This Fourth of July, millions of Americans will gather with friends and family for a day of fun. People will come together to celebrate what makes their communities strong — at parades, barbecues and fireworks displays.
But amid the festivities, the Fourth also serves as a reminder that there are needs here at home. We know this all too well. While we’re a global humanitarian relief organization, Medical Teams International implements dental health programs in local communities, too. These initiatives help people living on the margins, or who don’t have access to services where they live.
Across the Pacific Northwest, tooth pain affects how many people conduct their lives. Cost and access prevent many from going to a dentist. Instead, they put off treatment until the pain becomes unbearable. When that happens, they go to the emergency room. Oral disease can lead to other more serious health problems that affect a person’s quality of life.
Mobile Dental volunteers and patients represent the amazing work taking place right now in our own backyard. Here are two stories that demonstrate how strong our local communities are.
Volunteers are the backbone of the Mobile Dental Program. Without them, the program wouldn’t be able to serve nearly 20,000 people a year, or provide more than $6 million worth of dental services free of charge.
Volunteers like Dr. Dale Canfield care deeply about their patients.
A decades-long volunteer, Dr. Canfield has been on eight trips to Cambodia with Medical Teams International and has provided care to hundreds, if not thousands, of low-income Oregonians. Twice a week, he spends a shift fixing some of the worst dental destruction he’s ever seen.
“This has changed my life,” Canfield says of volunteering for Mobile Dental.
His inspiration comes from his fellow volunteers, who demonstrate what one can achieve through dedication and teamwork. It has been a great feeling to be able to use the knowledge accumulated over a 55-year career to help those in need, he says. Now in his 80s, he’s still going strong as a regular fixture on our Mobile Dental Vans.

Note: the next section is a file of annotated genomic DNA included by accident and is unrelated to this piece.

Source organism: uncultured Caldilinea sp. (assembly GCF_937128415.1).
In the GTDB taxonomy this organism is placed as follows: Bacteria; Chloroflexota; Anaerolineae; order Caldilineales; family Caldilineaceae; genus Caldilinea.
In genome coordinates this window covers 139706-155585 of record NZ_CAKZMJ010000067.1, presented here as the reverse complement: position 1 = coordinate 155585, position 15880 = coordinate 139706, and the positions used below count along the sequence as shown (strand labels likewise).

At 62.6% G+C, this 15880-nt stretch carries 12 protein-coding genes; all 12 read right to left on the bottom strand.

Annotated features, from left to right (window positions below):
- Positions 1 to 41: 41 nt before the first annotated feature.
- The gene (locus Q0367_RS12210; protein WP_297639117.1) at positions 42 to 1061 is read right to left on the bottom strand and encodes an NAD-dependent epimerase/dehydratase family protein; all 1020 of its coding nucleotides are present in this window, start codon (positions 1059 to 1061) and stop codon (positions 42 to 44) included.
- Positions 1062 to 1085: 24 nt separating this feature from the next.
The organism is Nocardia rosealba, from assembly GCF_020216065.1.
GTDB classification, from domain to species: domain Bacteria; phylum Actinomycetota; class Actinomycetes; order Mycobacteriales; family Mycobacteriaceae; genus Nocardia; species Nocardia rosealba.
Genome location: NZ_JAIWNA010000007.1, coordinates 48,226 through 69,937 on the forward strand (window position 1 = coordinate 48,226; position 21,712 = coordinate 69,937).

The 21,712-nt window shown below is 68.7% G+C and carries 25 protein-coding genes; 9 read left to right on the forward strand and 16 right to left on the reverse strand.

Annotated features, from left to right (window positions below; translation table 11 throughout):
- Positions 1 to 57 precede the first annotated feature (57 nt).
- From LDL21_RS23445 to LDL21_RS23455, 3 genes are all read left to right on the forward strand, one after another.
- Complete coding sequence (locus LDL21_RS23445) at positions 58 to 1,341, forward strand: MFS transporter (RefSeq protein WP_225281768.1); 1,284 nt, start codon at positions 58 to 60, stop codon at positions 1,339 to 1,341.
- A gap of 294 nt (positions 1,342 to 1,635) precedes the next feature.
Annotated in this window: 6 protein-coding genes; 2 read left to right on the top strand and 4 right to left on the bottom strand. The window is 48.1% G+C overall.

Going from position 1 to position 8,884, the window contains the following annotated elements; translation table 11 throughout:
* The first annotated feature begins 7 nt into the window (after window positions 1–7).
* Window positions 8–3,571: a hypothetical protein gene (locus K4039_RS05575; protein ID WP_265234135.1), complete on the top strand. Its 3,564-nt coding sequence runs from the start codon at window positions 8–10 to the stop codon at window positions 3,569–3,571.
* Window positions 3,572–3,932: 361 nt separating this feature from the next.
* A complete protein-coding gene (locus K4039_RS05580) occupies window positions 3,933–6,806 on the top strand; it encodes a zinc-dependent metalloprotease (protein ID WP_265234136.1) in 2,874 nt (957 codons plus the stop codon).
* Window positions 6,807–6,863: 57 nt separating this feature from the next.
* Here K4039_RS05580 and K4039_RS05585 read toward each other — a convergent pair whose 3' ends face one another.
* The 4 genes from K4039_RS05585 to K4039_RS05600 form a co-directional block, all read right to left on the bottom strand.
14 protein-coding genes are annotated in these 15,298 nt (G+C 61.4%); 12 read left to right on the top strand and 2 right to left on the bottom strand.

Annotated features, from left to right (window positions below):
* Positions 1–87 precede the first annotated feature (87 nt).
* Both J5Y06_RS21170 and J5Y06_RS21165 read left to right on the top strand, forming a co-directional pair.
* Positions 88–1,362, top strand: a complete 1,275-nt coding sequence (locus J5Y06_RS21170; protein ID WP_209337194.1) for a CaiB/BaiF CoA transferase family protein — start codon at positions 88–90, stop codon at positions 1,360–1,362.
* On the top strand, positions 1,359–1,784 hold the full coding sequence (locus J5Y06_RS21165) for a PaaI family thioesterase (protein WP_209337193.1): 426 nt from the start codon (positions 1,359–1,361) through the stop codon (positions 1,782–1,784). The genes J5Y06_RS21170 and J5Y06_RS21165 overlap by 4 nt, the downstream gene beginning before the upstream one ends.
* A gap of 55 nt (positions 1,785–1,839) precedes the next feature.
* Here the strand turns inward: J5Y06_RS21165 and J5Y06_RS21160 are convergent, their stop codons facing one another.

Then there are those who receive care from the volunteer dentists and hygienists aboard the clinics, including some who are active-duty military or veterans.
Take, for instance Alek Skarlatos, the Oregon National Guard veteran who made international headlines in 2015 for helping to stop a gunman on a Paris-bound train. Skarlatos and his two friends received France’s highest decoration for their bravery. Their story was detailed in a book, which Clint Eastwood adapted into a movie starring Skarlatos and his friends.
Skarlatos visited a Mobile Dental Clinic in Southern Oregon that was helping Oregon Guardsmen prepare for deployment.
At the clinic, Alek received two fillings and therapeutic relief for his jaw joint pain. He voiced his appreciation for the help, saying Mobile Dental Clinics made a difference in the lives of service members. Kevin Abbe, a Mobile Dental Clinic manager, called Alek a down-to-earth young man who was sincerely appreciative of Mobile Dental’s mission.
Alek is just one patient. Dr. Canfield is just one volunteer. But much like a community, volunteers and patients are greater than the sum of their parts—because local communities are stronger when people come together behind a common cause. And that’s something worth reflecting on this summer, as communities come together for barbecues, picnics, fun and friendship.
Your continued support makes this local work possible.
Support Mobile Dental and bring health and healing to local communities across the Pacific Northwest. Make a donation or volunteer your time today to make a difference in the lives of people living in your community.